A former Ads Inc. employee told BuzzFeed the company had more than one person inside Facebook who would turn ads back on for a fee.

“To be honest there were a few people that would flip ads back on,” they told BuzzFeed News. They said that the Facebook mole (or moles) wouldn't receive their money if the reactivated ads didn't run for at least two days.

Facebook declined to comment on whether it suspects others helped reactivate ads but said its investigation is ongoing.

In one message, Burke passed Ryan two ad account IDs for reactivation. Burke said he felt some of the ads “are on the border to acceptable side of the line” and hoped they could warrant reactivation after a secondary review. The vast majority of Ads Inc. ads viewed by BuzzFeed News involved false claims about celebrities, but it’s not clear specifically which ads Burke was referring to in this case, and why he thought they might be borderline acceptable.

Ryan reviewed the ads in question and told Burke they clearly violated the company’s policies. “I saw the ads myself and it's not a false positive,” he replied. Then he offered to help get them reactivated -for a fee.

Ryan told Burke he could use “a special tool few have access to” in order to mass reenable all ad accounts associated with a specific “Facebook business manager” account. These accounts enable advertisers to manage multiple pages and ad accounts from a centralized hub. Ryan said that if all went well, he could in fact reenable all 59 ad accounts associated with the business manager account Burke was asking about.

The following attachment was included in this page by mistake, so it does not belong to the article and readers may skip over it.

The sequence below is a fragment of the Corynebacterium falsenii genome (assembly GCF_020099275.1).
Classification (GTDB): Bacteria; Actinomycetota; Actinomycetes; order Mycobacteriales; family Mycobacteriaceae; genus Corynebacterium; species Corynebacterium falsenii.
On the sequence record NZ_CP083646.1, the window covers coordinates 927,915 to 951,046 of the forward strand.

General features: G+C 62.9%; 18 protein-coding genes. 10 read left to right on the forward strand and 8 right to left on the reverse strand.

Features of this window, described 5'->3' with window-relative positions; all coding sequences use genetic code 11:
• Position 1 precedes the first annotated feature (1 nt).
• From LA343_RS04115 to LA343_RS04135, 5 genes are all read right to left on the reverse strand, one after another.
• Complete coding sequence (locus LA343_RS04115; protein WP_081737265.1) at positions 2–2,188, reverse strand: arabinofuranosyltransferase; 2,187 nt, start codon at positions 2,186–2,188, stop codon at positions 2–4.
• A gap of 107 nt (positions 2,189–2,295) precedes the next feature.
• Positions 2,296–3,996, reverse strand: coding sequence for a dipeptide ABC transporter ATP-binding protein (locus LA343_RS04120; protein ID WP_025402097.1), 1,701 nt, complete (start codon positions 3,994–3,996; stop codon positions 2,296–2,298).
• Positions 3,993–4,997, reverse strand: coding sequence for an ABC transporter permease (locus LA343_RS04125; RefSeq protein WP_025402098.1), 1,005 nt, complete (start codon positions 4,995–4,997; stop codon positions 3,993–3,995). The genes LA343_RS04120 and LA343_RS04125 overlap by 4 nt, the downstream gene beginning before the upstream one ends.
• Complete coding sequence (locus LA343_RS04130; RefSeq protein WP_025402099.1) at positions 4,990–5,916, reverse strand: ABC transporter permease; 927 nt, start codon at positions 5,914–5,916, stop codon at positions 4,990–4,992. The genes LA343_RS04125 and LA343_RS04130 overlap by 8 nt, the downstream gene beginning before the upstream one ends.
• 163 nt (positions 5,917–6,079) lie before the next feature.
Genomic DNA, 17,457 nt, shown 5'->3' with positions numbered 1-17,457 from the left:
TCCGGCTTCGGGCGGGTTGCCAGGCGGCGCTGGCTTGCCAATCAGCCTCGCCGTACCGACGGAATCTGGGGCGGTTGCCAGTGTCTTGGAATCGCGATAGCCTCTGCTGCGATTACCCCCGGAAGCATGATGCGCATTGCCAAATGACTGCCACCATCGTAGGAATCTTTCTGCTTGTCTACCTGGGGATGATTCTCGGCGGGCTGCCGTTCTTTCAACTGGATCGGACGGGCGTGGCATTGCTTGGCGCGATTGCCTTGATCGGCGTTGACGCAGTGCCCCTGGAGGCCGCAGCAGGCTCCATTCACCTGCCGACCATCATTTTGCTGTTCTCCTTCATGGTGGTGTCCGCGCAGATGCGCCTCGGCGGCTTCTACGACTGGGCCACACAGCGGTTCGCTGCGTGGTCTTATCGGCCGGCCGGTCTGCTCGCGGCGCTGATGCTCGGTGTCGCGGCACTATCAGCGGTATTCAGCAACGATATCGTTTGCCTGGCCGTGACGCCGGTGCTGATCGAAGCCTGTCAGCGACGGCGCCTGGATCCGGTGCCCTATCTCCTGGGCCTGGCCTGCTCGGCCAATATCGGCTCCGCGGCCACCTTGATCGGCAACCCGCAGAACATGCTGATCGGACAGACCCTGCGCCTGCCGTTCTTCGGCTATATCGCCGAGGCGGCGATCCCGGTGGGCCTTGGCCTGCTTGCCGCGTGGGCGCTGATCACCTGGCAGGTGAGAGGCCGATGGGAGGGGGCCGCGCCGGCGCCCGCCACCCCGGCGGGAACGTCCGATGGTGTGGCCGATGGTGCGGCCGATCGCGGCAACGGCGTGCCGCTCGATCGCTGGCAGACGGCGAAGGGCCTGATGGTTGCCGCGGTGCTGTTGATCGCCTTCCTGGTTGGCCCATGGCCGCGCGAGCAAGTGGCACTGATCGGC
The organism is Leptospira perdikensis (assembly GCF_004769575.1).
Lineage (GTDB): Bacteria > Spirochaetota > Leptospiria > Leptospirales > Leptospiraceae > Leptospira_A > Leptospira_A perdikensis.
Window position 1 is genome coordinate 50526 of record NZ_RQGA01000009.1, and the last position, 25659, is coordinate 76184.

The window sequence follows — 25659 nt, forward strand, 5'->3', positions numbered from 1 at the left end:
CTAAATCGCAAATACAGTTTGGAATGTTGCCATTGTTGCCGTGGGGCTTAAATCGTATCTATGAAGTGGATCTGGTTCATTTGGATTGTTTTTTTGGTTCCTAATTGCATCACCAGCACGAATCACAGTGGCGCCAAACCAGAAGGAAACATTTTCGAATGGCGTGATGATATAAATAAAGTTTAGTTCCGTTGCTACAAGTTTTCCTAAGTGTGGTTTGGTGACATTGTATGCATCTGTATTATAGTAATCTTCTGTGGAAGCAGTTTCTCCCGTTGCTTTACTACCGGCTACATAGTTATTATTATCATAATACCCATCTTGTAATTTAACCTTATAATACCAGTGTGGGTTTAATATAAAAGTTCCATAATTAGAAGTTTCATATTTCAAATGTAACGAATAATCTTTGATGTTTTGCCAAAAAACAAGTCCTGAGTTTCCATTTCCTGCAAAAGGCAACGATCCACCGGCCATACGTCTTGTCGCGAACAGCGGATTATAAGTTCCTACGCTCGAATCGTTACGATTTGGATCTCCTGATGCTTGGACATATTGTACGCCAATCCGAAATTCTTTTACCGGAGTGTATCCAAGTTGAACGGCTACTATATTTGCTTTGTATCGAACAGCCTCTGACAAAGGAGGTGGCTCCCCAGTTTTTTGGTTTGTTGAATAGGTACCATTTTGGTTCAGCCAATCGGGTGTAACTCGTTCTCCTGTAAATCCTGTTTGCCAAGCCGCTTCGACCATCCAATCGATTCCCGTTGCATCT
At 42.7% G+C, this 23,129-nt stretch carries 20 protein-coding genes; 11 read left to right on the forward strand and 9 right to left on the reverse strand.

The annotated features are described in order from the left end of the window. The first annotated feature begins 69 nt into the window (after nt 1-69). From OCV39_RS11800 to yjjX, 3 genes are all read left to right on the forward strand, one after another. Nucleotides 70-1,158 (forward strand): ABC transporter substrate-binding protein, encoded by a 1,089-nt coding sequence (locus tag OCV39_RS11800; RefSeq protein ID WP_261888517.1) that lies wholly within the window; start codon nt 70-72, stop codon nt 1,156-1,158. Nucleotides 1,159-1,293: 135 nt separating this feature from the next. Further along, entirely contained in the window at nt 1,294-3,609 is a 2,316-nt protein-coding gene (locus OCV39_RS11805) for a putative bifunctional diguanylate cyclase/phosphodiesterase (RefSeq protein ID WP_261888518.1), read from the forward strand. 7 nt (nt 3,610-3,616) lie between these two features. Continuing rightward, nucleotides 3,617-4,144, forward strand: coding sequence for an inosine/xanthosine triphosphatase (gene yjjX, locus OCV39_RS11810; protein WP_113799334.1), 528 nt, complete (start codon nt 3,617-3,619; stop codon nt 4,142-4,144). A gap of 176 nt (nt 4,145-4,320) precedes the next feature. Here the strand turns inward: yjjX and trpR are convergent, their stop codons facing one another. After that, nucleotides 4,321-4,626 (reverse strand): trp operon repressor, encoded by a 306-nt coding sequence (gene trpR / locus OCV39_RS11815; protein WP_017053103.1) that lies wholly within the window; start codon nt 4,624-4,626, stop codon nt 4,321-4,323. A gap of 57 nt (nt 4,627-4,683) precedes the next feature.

Ryan said he would pretend he was unaware of any issues if anyone asked him why he reactivated a business manager account that had been shut down due to policy violations.

“I would basically be ‘playing dumb’ and reenabling by ‘accident,’” he said. Then, he proposed financial terms to Burke.

“As far as payment goes. I'd prefer 3k/mo for a min of 3 months. Or a flat 5k fee to try and resolve this issue for you and be at your service for about a month. Something along those lines,” Ryan wrote, adding that “these accounts when active can potentially spend millions of dollars,” further touting the value of his help.

Burke agreed to pay Ryan $5,000 right away and move to the monthly retainer as long as the reactivated accounts remained online for a few weeks.

“Good to be back in business!” Burke wrote.

“Yessir, whole new ball game with these kinds of accounts,” Ryan replied.

The messages indicate the two had a previous arrangement when Ryan was reviewing ads as part of Facebook’s policy team, prior to moving to a new job on what he described as the “risk” team.

Burke told a business partner in a separate chat message that “all policy appeals go through the Austin office where this guy works” and that Ryan “used to run that dept.” Burke said that even though Ryan no longer ran the policy team, he had “sourced someone there for us” who could help with ad reactivation.

Once the deal with Ryan was done, Burke informed his partner of the good news.

“Holy shit lol,” said the partner.

“Ya,” Burke replied, punctuating his message with the sack of money emoji.